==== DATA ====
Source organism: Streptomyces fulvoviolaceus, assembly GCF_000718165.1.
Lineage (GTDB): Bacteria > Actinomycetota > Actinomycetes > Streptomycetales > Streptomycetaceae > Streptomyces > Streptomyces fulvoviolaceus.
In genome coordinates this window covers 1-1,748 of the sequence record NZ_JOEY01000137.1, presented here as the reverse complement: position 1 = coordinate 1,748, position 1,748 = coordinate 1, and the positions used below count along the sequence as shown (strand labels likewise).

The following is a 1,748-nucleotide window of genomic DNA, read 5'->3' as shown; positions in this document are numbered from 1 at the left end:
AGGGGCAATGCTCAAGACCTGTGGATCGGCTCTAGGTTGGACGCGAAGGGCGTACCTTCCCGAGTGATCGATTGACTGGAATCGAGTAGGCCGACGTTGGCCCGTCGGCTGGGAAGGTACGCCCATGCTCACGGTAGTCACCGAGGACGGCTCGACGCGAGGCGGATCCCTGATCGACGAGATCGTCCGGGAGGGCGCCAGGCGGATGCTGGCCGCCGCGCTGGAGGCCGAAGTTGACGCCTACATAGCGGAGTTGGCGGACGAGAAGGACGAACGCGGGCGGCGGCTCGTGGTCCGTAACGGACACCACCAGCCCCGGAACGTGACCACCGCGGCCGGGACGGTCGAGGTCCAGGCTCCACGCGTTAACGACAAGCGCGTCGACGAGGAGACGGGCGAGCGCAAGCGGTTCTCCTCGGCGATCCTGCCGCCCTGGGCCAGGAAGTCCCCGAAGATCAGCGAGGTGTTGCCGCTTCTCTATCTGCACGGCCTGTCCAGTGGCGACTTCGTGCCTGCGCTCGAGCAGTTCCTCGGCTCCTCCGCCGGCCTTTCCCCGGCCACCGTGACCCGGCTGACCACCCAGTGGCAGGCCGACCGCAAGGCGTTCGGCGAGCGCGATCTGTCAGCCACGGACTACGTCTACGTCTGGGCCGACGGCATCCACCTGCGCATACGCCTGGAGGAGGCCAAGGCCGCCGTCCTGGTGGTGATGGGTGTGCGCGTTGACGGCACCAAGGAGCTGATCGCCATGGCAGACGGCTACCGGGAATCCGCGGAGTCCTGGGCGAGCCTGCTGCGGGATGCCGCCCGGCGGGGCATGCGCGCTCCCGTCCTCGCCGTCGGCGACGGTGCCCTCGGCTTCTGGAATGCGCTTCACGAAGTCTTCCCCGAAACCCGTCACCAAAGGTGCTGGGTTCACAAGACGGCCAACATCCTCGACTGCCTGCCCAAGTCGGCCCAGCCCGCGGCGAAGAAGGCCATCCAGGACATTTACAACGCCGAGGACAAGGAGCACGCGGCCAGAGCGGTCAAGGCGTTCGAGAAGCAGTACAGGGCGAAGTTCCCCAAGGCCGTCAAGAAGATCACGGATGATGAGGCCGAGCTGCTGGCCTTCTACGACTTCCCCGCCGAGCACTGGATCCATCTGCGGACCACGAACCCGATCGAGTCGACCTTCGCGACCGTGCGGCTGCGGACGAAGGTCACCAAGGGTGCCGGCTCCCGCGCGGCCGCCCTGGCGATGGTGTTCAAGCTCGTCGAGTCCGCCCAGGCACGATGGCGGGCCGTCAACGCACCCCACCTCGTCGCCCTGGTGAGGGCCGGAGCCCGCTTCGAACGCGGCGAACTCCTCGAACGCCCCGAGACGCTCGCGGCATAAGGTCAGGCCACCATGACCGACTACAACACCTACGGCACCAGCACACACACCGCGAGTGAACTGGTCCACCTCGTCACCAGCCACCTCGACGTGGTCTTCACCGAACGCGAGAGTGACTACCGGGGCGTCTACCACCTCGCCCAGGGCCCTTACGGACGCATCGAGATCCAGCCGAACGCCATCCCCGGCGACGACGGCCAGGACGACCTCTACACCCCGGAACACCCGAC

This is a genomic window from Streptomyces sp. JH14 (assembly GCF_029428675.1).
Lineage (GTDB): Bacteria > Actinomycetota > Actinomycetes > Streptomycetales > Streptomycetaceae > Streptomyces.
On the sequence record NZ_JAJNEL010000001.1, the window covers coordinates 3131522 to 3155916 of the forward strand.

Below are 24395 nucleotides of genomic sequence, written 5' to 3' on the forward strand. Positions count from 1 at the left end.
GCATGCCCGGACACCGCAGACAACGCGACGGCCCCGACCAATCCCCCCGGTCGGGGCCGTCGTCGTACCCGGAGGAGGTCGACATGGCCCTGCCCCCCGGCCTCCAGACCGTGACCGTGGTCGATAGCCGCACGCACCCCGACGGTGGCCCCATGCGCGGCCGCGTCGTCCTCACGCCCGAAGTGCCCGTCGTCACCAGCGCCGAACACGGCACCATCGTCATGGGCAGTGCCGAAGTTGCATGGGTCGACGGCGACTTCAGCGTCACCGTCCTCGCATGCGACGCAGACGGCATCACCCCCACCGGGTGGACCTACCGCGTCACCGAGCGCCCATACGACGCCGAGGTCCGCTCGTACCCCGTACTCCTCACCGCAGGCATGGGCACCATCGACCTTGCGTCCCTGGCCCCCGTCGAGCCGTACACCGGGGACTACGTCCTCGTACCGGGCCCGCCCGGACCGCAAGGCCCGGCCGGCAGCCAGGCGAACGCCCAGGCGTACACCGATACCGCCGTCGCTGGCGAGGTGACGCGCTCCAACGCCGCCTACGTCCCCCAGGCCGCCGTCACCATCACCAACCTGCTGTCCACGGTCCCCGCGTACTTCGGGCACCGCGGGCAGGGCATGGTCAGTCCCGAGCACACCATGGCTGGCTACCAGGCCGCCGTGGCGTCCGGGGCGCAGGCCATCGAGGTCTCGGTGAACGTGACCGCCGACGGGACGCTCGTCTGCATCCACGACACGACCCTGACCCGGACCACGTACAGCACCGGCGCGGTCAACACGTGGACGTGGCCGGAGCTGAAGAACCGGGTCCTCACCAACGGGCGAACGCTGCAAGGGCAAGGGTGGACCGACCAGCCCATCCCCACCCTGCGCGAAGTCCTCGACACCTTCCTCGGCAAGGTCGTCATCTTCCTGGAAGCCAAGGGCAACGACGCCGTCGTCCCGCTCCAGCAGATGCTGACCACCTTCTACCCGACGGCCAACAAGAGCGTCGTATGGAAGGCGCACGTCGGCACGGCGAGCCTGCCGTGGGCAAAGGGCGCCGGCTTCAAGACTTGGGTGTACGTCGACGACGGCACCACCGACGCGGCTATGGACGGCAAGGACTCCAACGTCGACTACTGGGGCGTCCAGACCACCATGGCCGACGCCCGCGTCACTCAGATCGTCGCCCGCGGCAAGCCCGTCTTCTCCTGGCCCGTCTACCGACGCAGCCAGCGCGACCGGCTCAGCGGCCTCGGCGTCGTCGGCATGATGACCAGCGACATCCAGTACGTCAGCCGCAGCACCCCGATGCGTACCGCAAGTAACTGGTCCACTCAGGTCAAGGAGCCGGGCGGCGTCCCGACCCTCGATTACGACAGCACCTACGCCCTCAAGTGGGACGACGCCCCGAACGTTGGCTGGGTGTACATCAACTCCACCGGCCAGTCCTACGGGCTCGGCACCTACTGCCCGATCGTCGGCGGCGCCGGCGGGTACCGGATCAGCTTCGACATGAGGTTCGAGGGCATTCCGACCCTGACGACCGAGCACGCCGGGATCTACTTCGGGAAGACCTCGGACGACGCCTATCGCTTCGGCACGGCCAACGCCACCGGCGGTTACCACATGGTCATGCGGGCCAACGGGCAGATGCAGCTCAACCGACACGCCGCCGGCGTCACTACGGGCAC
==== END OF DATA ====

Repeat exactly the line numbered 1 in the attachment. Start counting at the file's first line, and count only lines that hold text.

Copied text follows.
Source organism: Streptomyces fulvoviolaceus, assembly GCF_000718165.1.